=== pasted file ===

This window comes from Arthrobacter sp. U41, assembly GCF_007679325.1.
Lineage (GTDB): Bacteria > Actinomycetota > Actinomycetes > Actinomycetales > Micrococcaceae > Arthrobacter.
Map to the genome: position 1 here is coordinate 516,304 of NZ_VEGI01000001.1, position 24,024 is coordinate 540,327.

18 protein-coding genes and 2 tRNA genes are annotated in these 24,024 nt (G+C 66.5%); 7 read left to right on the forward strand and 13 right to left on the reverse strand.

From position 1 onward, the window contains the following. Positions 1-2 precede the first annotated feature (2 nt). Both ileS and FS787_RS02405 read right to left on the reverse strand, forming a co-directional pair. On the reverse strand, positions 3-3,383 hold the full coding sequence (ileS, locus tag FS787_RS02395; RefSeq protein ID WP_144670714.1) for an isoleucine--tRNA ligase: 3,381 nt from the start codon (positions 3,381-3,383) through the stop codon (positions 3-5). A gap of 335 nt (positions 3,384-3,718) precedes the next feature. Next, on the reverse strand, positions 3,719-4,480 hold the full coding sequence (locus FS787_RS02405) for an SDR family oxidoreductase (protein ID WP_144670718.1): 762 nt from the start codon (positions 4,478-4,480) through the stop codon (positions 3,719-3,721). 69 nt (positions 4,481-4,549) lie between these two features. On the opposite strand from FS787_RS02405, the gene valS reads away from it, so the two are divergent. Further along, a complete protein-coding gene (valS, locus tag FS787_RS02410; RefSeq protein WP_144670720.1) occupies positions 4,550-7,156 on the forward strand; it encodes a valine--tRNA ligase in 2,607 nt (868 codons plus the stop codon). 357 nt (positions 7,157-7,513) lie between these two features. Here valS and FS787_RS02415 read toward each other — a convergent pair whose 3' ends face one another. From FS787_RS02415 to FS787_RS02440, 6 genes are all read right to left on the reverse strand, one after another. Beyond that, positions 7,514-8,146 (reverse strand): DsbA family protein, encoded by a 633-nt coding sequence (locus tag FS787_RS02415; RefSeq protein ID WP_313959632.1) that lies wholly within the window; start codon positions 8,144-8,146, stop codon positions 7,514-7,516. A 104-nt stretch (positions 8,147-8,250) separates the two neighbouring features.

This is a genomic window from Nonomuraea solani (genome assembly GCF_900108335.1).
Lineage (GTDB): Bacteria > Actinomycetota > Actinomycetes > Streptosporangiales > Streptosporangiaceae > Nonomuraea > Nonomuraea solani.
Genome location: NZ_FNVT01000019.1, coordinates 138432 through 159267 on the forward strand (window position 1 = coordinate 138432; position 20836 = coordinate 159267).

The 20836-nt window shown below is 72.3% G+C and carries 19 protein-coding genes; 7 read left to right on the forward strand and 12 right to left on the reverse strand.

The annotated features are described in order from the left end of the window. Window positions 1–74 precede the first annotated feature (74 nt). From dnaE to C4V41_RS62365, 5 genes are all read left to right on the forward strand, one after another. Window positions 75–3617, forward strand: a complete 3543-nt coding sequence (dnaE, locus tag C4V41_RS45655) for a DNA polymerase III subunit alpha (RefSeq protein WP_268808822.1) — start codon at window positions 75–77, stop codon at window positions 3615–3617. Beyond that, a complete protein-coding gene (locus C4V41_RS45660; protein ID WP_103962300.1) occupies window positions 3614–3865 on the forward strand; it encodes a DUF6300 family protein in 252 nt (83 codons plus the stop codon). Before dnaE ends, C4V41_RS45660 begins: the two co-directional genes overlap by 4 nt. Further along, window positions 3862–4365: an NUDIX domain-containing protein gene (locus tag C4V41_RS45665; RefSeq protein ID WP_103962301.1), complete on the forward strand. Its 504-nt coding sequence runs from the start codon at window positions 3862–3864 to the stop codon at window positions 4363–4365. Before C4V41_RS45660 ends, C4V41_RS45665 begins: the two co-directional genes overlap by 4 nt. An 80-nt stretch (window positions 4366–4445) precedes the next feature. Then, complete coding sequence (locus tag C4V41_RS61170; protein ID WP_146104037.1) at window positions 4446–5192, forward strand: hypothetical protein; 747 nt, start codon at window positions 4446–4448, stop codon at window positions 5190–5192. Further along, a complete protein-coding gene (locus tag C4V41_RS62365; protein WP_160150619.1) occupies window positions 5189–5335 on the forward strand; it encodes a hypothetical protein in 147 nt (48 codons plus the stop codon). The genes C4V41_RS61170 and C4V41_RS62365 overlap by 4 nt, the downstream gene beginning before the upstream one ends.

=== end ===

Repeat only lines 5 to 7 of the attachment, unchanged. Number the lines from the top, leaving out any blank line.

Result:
From position 1 onward, the window contains the following. Positions 1-2 precede the first annotated feature (2 nt). Both ileS and FS787_RS02405 read right to left on the reverse strand, forming a co-directional pair. On the reverse strand, positions 3-3,383 hold the full coding sequence (ileS, locus tag FS787_RS02395; RefSeq protein ID WP_144670714.1) for an isoleucine--tRNA ligase: 3,381 nt from the start codon (positions 3,381-3,383) through the stop codon (positions 3-5). A gap of 335 nt (positions 3,384-3,718) precedes the next feature. Next, on the reverse strand, positions 3,719-4,480 hold the full coding sequence (locus FS787_RS02405) for an SDR family oxidoreductase (protein ID WP_144670718.1): 762 nt from the start codon (positions 4,478-4,480) through the stop codon (positions 3,719-3,721). 69 nt (positions 4,481-4,549) lie between these two features. On the opposite strand from FS787_RS02405, the gene valS reads away from it, so the two are divergent. Further along, a complete protein-coding gene (valS, locus tag FS787_RS02410; RefSeq protein WP_144670720.1) occupies positions 4,550-7,156 on the forward strand; it encodes a valine--tRNA ligase in 2,607 nt (868 codons plus the stop codon). 357 nt (positions 7,157-7,513) lie between these two features. Here valS and FS787_RS02415 read toward each other — a convergent pair whose 3' ends face one another. From FS787_RS02415 to FS787_RS02440, 6 genes are all read right to left on the reverse strand, one after another. Beyond that, positions 7,514-8,146 (reverse strand): DsbA family protein, encoded by a 633-nt coding sequence (locus tag FS787_RS02415; RefSeq protein ID WP_313959632.1) that lies wholly within the window; start codon positions 8,144-8,146, stop codon positions 7,514-7,516. A 104-nt stretch (positions 8,147-8,250) separates the two neighbouring features.

This is a genomic window from Nonomuraea solani (genome assembly GCF_900108335.1).
Lineage (GTDB): Bacteria > Actinomycetota > Actinomycetes > Streptosporangiales > Streptosporangiaceae > Nonomuraea > Nonomuraea solani.